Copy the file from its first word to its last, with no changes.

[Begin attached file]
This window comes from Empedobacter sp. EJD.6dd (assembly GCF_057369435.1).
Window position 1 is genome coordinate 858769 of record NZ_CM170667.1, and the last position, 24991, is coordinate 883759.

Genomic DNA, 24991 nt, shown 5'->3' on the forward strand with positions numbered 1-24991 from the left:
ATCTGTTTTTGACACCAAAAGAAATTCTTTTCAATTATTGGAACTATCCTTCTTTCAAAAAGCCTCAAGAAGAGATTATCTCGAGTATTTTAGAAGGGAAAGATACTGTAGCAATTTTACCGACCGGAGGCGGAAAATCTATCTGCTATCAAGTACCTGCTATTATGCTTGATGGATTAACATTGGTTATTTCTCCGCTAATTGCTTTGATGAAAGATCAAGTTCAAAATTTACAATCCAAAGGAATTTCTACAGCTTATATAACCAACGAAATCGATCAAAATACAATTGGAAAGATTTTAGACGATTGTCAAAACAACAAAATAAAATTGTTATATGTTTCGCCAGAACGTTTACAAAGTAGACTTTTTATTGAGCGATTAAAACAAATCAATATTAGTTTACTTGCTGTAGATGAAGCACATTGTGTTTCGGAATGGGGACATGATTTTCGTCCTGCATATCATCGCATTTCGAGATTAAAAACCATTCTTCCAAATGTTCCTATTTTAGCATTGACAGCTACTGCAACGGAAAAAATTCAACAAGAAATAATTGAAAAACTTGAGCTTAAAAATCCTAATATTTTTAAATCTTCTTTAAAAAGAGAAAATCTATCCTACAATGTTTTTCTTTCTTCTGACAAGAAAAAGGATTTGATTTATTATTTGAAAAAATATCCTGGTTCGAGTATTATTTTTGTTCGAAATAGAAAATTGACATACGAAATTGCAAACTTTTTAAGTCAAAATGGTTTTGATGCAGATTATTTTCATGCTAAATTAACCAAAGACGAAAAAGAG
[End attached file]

This window comes from Empedobacter sp. EJD.6dd (assembly GCF_057369435.1).
Window position 1 is genome coordinate 858769 of record NZ_CM170667.1, and the last position, 24991, is coordinate 883759.

Genomic DNA, 24991 nt, shown 5'->3' on the forward strand with positions numbered 1-24991 from the left:
ATCTGTTTTTGACACCAAAAGAAATTCTTTTCAATTATTGGAACTATCCTTCTTTCAAAAAGCCTCAAGAAGAGATTATCTCGAGTATTTTAGAAGGGAAAGATACTGTAGCAATTTTACCGACCGGAGGCGGAAAATCTATCTGCTATCAAGTACCTGCTATTATGCTTGATGGATTAACATTGGTTATTTCTCCGCTAATTGCTTTGATGAAAGATCAAGTTCAAAATTTACAATCCAAAGGAATTTCTACAGCTTATATAACCAACGAAATCGATCAAAATACAATTGGAAAGATTTTAGACGATTGTCAAAACAACAAAATAAAATTGTTATATGTTTCGCCAGAACGTTTACAAAGTAGACTTTTTATTGAGCGATTAAAACAAATCAATATTAGTTTACTTGCTGTAGATGAAGCACATTGTGTTTCGGAATGGGGACATGATTTTCGTCCTGCATATCATCGCATTTCGAGATTAAAAACCATTCTTCCAAATGTTCCTATTTTAGCATTGACAGCTACTGCAACGGAAAAAATTCAACAAGAAATAATTGAAAAACTTGAGCTTAAAAATCCTAATATTTTTAAATCTTCTTTAAAAAGAGAAAATCTATCCTACAATGTTTTTCTTTCTTCTGACAAGAAAAAGGATTTGATTTATTATTTGAAAAAATATCCTGGTTCGAGTATTATTTTTGTTCGAAATAGAAAATTGACATACGAAATTGCAAACTTTTTAAGTCAAAATGGTTTTGATGCAGATTATTTTCATGCTAAATTAACCAAAGACGAAAAAGAG